Dilutive securities are any financial instruments that can potentially increase the number of shares outstanding. This means that such an instrument can be converted into a share of common stock. The concept is of importance when calculating fully diluted earnings per share, where the effect of these securities can reduce earnings per share. A reduced amount of earnings per share could drive away investors, thereby lowering the price of a company's stock.
Financial instruments are usually issued with conversion features in order to make them more attractive to investors. This is particularly common for a startup business that has a strong upside potential from which investors can profit, if they own the company's stock.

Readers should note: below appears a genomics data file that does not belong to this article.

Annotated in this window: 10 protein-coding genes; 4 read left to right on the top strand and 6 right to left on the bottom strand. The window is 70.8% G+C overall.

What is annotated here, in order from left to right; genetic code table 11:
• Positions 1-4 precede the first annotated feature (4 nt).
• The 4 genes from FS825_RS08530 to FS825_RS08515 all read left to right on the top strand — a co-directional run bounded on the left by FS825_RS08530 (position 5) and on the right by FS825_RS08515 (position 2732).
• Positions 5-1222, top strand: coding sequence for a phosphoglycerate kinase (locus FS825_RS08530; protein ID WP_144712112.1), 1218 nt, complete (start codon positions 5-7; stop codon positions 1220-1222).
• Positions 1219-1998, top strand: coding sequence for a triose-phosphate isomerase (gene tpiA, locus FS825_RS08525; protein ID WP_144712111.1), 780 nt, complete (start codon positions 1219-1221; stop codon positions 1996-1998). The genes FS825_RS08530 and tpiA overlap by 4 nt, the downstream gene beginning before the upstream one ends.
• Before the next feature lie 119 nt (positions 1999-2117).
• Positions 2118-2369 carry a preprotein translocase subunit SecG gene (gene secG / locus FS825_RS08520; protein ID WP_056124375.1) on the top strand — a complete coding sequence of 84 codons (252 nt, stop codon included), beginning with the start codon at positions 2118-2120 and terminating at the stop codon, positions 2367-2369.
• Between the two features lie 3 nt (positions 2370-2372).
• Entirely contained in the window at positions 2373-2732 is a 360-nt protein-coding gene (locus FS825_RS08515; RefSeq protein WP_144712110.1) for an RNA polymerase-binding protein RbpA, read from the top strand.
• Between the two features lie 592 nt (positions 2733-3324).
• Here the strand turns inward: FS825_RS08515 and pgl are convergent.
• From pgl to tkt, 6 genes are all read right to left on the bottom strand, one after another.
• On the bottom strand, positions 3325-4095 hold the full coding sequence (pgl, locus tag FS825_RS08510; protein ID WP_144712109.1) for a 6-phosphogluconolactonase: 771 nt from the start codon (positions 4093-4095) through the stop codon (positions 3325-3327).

The most common types of dilutive securities are:
Options. These instruments give the holder the option to acquire shares at a certain price, and within a certain date range. Options are issued to employees.
Warrants. These instruments also give the holder the option to acquire shares at a certain price, and within a certain date range. Warrants are issued to entities outside of a company.
Convertible bonds. These are debt instruments that give the holder the option to convert them into common stock.
Convertible preferred stock. These are preferred shares, usually paying a dividend, that can be converted into common stock.
The concept of dilutive securities can be more theoretical than actual, since these instruments will not be converted into common stock unless the price at which they can be purchased will generate a profit. In many cases, the strike prices are set above the market price, so they will not be exercised.